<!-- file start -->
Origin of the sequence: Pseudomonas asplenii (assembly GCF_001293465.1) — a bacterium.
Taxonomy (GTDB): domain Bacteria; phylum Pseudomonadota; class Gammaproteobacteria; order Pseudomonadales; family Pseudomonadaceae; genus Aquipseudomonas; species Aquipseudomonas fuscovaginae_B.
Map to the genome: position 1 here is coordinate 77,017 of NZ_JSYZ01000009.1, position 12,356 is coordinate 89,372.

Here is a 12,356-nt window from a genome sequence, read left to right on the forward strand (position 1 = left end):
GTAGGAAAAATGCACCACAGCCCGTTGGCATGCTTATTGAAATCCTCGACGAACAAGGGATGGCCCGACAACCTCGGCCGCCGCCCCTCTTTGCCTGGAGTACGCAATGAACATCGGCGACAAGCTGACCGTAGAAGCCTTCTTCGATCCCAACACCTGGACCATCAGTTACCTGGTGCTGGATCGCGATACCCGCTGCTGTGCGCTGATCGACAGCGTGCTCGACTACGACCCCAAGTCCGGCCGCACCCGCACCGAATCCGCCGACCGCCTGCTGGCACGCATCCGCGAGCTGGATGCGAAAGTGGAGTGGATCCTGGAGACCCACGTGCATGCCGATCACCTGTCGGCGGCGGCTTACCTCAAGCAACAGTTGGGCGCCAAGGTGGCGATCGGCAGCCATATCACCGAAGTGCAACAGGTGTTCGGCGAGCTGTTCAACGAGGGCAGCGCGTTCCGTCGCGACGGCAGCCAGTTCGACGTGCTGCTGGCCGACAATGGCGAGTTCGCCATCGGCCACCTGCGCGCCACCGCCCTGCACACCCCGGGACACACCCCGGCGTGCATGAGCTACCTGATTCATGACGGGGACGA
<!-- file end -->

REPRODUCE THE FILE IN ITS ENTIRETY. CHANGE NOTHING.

Origin of the sequence: Pseudomonas asplenii (assembly GCF_001293465.1) — a bacterium.
Taxonomy (GTDB): domain Bacteria; phylum Pseudomonadota; class Gammaproteobacteria; order Pseudomonadales; family Pseudomonadaceae; genus Aquipseudomonas; species Aquipseudomonas fuscovaginae_B.
Map to the genome: position 1 here is coordinate 77,017 of NZ_JSYZ01000009.1, position 12,356 is coordinate 89,372.

Here is a 12,356-nt window from a genome sequence, read left to right on the forward strand (position 1 = left end):
GTAGGAAAAATGCACCACAGCCCGTTGGCATGCTTATTGAAATCCTCGACGAACAAGGGATGGCCCGACAACCTCGGCCGCCGCCCCTCTTTGCCTGGAGTACGCAATGAACATCGGCGACAAGCTGACCGTAGAAGCCTTCTTCGATCCCAACACCTGGACCATCAGTTACCTGGTGCTGGATCGCGATACCCGCTGCTGTGCGCTGATCGACAGCGTGCTCGACTACGACCCCAAGTCCGGCCGCACCCGCACCGAATCCGCCGACCGCCTGCTGGCACGCATCCGCGAGCTGGATGCGAAAGTGGAGTGGATCCTGGAGACCCACGTGCATGCCGATCACCTGTCGGCGGCGGCTTACCTCAAGCAACAGTTGGGCGCCAAGGTGGCGATCGGCAGCCATATCACCGAAGTGCAACAGGTGTTCGGCGAGCTGTTCAACGAGGGCAGCGCGTTCCGTCGCGACGGCAGCCAGTTCGACGTGCTGCTGGCCGACAATGGCGAGTTCGCCATCGGCCACCTGCGCGCCACCGCCCTGCACACCCCGGGACACACCCCGGCGTGCATGAGCTACCTGATTCATGACGGGGACGA